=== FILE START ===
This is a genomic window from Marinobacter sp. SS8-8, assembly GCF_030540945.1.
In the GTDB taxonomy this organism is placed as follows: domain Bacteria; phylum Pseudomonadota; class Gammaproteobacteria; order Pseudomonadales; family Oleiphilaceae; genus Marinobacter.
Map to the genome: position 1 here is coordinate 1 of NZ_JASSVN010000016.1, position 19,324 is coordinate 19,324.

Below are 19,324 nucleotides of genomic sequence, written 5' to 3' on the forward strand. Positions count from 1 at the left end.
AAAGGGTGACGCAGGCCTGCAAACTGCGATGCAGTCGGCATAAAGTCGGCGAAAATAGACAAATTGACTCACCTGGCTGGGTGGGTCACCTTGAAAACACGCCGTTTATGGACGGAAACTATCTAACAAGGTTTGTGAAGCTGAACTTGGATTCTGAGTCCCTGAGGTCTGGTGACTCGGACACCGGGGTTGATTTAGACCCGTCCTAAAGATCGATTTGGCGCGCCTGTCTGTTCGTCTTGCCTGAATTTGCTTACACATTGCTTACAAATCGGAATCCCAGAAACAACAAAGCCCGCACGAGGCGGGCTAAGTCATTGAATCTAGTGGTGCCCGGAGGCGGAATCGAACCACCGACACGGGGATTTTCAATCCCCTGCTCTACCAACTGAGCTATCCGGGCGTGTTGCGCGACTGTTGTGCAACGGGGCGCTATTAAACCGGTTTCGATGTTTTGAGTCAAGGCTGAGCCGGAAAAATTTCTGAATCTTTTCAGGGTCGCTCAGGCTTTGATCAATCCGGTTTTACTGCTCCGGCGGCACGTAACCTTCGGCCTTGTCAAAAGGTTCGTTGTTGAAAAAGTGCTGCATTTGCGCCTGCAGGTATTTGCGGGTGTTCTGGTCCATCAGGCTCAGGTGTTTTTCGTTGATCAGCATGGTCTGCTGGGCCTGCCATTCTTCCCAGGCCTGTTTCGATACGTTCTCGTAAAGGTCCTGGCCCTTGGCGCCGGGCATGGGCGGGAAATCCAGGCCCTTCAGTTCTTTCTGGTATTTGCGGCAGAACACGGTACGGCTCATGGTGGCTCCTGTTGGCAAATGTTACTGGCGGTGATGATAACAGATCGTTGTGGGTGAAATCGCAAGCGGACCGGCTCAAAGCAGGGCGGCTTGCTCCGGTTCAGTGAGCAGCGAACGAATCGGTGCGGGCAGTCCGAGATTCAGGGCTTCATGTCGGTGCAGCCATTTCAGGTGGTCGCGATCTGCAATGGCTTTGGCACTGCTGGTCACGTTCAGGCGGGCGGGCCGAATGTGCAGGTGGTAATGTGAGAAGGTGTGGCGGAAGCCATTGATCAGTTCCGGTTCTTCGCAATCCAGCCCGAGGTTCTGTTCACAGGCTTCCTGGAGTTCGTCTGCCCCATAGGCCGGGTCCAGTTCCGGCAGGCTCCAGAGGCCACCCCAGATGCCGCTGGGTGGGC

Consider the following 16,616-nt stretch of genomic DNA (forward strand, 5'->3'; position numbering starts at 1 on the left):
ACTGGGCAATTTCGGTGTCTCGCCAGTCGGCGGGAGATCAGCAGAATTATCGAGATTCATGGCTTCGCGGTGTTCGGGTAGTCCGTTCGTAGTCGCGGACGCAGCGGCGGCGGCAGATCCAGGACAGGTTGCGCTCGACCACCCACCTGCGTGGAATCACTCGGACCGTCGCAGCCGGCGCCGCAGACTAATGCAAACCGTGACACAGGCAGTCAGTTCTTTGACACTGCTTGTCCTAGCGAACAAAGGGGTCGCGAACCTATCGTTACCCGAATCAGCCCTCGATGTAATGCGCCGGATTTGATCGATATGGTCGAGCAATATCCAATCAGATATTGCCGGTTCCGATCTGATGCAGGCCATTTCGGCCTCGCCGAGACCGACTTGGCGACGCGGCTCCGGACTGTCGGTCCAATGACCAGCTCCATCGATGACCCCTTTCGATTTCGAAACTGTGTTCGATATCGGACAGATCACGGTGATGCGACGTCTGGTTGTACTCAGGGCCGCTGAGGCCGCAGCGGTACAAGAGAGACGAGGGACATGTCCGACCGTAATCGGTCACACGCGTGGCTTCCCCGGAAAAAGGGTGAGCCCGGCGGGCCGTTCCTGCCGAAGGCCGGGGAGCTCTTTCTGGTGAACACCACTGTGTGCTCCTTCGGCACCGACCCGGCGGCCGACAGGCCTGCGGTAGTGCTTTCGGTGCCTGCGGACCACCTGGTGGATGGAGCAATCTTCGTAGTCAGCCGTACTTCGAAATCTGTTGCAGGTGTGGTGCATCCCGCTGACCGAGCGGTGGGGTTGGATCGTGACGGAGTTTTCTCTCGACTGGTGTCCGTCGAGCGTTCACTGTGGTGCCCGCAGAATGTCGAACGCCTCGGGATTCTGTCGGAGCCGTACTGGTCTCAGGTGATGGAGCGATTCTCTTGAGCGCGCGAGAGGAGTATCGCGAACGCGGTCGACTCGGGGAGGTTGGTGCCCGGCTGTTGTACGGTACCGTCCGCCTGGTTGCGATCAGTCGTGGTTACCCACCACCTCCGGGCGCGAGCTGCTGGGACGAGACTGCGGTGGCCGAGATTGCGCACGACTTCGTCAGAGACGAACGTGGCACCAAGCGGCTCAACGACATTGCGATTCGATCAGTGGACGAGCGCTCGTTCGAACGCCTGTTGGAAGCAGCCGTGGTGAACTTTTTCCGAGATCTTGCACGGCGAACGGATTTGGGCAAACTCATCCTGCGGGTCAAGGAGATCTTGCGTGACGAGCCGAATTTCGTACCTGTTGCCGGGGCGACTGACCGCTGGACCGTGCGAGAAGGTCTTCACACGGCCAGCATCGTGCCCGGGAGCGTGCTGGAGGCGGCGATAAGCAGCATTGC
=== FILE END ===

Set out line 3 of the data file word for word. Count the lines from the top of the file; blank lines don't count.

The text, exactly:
Map to the genome: position 1 here is coordinate 1 of NZ_JASSVN010000016.1, position 19,324 is coordinate 19,324.